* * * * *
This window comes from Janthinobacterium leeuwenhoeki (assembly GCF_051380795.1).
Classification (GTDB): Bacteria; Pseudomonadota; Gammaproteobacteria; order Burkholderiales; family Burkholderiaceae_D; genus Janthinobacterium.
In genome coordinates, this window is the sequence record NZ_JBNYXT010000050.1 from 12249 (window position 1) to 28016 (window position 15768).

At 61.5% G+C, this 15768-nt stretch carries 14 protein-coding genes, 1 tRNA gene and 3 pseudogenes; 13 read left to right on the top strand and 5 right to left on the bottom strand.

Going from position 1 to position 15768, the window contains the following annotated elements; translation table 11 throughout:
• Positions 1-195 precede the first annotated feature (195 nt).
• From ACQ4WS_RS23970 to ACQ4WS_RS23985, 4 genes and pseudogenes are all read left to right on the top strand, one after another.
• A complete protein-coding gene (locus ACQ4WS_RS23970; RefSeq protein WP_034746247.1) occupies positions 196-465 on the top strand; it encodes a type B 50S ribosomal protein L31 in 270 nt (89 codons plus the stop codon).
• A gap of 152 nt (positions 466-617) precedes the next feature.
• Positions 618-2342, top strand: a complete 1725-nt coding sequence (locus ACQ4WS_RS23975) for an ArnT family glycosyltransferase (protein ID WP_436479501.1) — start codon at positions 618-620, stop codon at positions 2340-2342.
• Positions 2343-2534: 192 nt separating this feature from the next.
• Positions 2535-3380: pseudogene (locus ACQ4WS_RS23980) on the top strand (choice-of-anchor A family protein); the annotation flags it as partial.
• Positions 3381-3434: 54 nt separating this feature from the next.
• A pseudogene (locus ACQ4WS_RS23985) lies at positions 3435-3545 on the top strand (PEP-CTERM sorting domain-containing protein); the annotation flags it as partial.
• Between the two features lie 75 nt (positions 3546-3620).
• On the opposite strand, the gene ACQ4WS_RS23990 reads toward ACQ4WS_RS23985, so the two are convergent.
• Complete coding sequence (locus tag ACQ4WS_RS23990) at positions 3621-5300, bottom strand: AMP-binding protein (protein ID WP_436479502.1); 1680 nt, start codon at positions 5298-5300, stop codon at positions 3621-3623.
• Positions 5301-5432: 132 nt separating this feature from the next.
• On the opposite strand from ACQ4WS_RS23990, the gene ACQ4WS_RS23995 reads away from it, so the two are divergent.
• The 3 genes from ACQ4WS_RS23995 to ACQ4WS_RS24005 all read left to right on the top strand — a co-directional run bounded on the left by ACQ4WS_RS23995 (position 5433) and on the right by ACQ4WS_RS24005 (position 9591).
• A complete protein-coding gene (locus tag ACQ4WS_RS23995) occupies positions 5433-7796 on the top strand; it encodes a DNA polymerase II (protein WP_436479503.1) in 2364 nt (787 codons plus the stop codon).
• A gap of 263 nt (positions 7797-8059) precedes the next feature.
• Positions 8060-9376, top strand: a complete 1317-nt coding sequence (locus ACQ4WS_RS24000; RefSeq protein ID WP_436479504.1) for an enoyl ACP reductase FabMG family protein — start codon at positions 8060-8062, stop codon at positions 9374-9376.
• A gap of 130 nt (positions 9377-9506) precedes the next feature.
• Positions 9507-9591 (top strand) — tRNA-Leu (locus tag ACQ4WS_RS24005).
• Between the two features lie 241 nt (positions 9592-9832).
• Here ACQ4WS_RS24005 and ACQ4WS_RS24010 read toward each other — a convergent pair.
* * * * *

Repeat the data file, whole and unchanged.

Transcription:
This window comes from Janthinobacterium leeuwenhoeki (assembly GCF_051380795.1).
Classification (GTDB): Bacteria; Pseudomonadota; Gammaproteobacteria; order Burkholderiales; family Burkholderiaceae_D; genus Janthinobacterium.
In genome coordinates, this window is the sequence record NZ_JBNYXT010000050.1 from 12249 (window position 1) to 28016 (window position 15768).

At 61.5% G+C, this 15768-nt stretch carries 14 protein-coding genes, 1 tRNA gene and 3 pseudogenes; 13 read left to right on the top strand and 5 right to left on the bottom strand.

Going from position 1 to position 15768, the window contains the following annotated elements; translation table 11 throughout:
• Positions 1-195 precede the first annotated feature (195 nt).
• From ACQ4WS_RS23970 to ACQ4WS_RS23985, 4 genes and pseudogenes are all read left to right on the top strand, one after another.
• A complete protein-coding gene (locus ACQ4WS_RS23970; RefSeq protein WP_034746247.1) occupies positions 196-465 on the top strand; it encodes a type B 50S ribosomal protein L31 in 270 nt (89 codons plus the stop codon).
• A gap of 152 nt (positions 466-617) precedes the next feature.
• Positions 618-2342, top strand: a complete 1725-nt coding sequence (locus ACQ4WS_RS23975) for an ArnT family glycosyltransferase (protein ID WP_436479501.1) — start codon at positions 618-620, stop codon at positions 2340-2342.
• Positions 2343-2534: 192 nt separating this feature from the next.
• Positions 2535-3380: pseudogene (locus ACQ4WS_RS23980) on the top strand (choice-of-anchor A family protein); the annotation flags it as partial.
• Positions 3381-3434: 54 nt separating this feature from the next.
• A pseudogene (locus ACQ4WS_RS23985) lies at positions 3435-3545 on the top strand (PEP-CTERM sorting domain-containing protein); the annotation flags it as partial.
• Between the two features lie 75 nt (positions 3546-3620).
• On the opposite strand, the gene ACQ4WS_RS23990 reads toward ACQ4WS_RS23985, so the two are convergent.
• Complete coding sequence (locus tag ACQ4WS_RS23990) at positions 3621-5300, bottom strand: AMP-binding protein (protein ID WP_436479502.1); 1680 nt, start codon at positions 5298-5300, stop codon at positions 3621-3623.
• Positions 5301-5432: 132 nt separating this feature from the next.
• On the opposite strand from ACQ4WS_RS23990, the gene ACQ4WS_RS23995 reads away from it, so the two are divergent.
• The 3 genes from ACQ4WS_RS23995 to ACQ4WS_RS24005 all read left to right on the top strand — a co-directional run bounded on the left by ACQ4WS_RS23995 (position 5433) and on the right by ACQ4WS_RS24005 (position 9591).
• A complete protein-coding gene (locus tag ACQ4WS_RS23995) occupies positions 5433-7796 on the top strand; it encodes a DNA polymerase II (protein WP_436479503.1) in 2364 nt (787 codons plus the stop codon).
• A gap of 263 nt (positions 7797-8059) precedes the next feature.
• Positions 8060-9376, top strand: a complete 1317-nt coding sequence (locus ACQ4WS_RS24000; RefSeq protein ID WP_436479504.1) for an enoyl ACP reductase FabMG family protein — start codon at positions 8060-8062, stop codon at positions 9374-9376.
• A gap of 130 nt (positions 9377-9506) precedes the next feature.
• Positions 9507-9591 (top strand) — tRNA-Leu (locus tag ACQ4WS_RS24005).
• Between the two features lie 241 nt (positions 9592-9832).
• Here ACQ4WS_RS24005 and ACQ4WS_RS24010 read toward each other — a convergent pair.